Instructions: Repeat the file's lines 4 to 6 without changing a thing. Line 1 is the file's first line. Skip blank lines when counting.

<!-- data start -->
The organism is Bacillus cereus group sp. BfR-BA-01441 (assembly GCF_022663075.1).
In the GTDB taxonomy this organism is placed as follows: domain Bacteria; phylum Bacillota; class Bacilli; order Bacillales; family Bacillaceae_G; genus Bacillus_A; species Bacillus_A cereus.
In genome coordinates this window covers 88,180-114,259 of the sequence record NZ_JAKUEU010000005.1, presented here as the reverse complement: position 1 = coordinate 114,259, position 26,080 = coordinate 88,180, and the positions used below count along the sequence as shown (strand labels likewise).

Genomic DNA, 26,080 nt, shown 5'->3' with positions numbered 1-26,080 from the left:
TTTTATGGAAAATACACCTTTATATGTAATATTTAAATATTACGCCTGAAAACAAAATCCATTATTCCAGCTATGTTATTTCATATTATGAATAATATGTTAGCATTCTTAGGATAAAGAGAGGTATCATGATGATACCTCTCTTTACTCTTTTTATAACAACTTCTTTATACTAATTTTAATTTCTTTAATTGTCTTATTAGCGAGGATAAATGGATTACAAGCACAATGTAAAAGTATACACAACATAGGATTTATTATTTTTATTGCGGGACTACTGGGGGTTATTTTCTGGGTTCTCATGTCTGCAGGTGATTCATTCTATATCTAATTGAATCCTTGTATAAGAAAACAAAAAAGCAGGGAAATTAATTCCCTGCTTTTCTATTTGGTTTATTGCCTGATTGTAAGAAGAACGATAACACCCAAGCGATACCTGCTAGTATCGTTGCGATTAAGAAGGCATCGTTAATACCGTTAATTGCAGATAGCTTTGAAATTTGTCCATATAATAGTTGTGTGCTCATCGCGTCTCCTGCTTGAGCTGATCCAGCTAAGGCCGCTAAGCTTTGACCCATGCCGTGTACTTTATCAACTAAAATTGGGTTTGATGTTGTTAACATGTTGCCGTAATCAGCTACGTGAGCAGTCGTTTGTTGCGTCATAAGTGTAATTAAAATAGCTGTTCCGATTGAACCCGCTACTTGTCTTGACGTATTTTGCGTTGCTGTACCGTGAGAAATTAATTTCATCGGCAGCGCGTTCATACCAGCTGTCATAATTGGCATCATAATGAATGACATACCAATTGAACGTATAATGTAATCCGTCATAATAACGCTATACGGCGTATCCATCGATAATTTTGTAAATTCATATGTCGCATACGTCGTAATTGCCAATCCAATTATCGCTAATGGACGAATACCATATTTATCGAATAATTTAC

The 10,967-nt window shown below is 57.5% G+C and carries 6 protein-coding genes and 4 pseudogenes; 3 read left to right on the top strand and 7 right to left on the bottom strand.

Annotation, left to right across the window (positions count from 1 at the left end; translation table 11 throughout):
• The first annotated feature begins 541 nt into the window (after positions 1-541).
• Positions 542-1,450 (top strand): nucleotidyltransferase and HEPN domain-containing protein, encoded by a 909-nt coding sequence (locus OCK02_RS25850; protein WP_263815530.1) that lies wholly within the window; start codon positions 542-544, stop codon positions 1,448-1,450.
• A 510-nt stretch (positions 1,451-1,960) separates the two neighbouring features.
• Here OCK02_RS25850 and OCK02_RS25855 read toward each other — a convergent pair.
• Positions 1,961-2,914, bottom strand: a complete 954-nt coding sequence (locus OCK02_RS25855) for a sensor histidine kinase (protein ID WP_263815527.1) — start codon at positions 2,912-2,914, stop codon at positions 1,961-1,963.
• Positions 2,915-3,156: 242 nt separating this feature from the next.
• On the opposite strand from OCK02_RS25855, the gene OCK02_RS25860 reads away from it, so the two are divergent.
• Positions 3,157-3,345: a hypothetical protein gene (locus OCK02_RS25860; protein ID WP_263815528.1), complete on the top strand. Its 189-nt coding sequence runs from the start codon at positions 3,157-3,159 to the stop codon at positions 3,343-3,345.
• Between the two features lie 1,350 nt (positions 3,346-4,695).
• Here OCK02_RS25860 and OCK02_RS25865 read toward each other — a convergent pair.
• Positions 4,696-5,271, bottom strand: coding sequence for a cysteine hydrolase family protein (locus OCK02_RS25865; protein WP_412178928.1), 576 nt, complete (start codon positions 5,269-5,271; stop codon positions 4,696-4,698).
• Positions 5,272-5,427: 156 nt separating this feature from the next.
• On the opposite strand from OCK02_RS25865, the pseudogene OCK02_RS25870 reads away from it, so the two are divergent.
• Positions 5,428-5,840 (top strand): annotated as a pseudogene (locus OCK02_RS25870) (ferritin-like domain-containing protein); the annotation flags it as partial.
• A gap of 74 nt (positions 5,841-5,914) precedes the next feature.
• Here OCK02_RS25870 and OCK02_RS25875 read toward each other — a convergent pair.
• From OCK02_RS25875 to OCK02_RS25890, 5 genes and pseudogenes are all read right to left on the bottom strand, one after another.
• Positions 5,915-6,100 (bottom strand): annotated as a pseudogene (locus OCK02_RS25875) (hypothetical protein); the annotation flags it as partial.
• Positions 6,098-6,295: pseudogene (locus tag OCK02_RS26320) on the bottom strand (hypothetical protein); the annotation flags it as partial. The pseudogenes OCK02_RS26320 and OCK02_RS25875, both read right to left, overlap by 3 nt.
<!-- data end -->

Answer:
Genomic DNA, 26,080 nt, shown 5'->3' with positions numbered 1-26,080 from the left:
TTTTATGGAAAATACACCTTTATATGTAATATTTAAATATTACGCCTGAAAACAAAATCCATTATTCCAGCTATGTTATTTCATATTATGAATAATATGTTAGCATTCTTAGGATAAAGAGAGGTATCATGATGATACCTCTCTTTACTCTTTTTATAACAACTTCTTTATACTAATTTTAATTTCTTTAATTGTCTTATTAGCGAGGATAAATGGATTACAAGCACAATGTAAAAGTATACACAACATAGGATTTATTATTTTTATTGCGGGACTACTGGGGGTTATTTTCTGGGTTCTCATGTCTGCAGGTGATTCATTCTATATCTAATTGAATCCTTGTATAAGAAAACAAAAAAGCAGGGAAATTAATTCCCTGCTTTTCTATTTGGTTTATTGCCTGATTGTAAGAAGAACGATAACACCCAAGCGATACCTGCTAGTATCGTTGCGATTAAGAAGGCATCGTTAATACCGTTAATTGCAGATAGCTTTGAAATTTGTCCATATAATAGTTGTGTGCTCATCGCGTCTCCTGCTTGAGCTGATCCAGCTAAGGCCGCTAAGCTTTGACCCATGCCGTGTACTTTATCAACTAAAATTGGGTTTGATGTTGTTAACATGTTGCCGTAATCAGCTACGTGAGCAGTCGTTTGTTGCGTCATAAGTGTAATTAAAATAGCTGTTCCGATTGAACCCGCTACTTGTCTTGACGTATTTTGCGTTGCTGTACCGTGAGAAATTAATTTCATCGGCAGCGCGTTCATACCAGCTGTCATAATTGGCATCATAATGAATGACATACCAATTGAACGTATAATGTAATCCGTCATAATAACGCTATACGGCGTATCCATCGATAATTTTGTAAATTCATATGTCGCATACGTCGTAATTGCCAATCCAATTATCGCTAATGGACGAATACCATATTTATCGAATAATTTAC

The 10,967-nt window shown below is 57.5% G+C and carries 6 protein-coding genes and 4 pseudogenes; 3 read left to right on the top strand and 7 right to left on the bottom strand.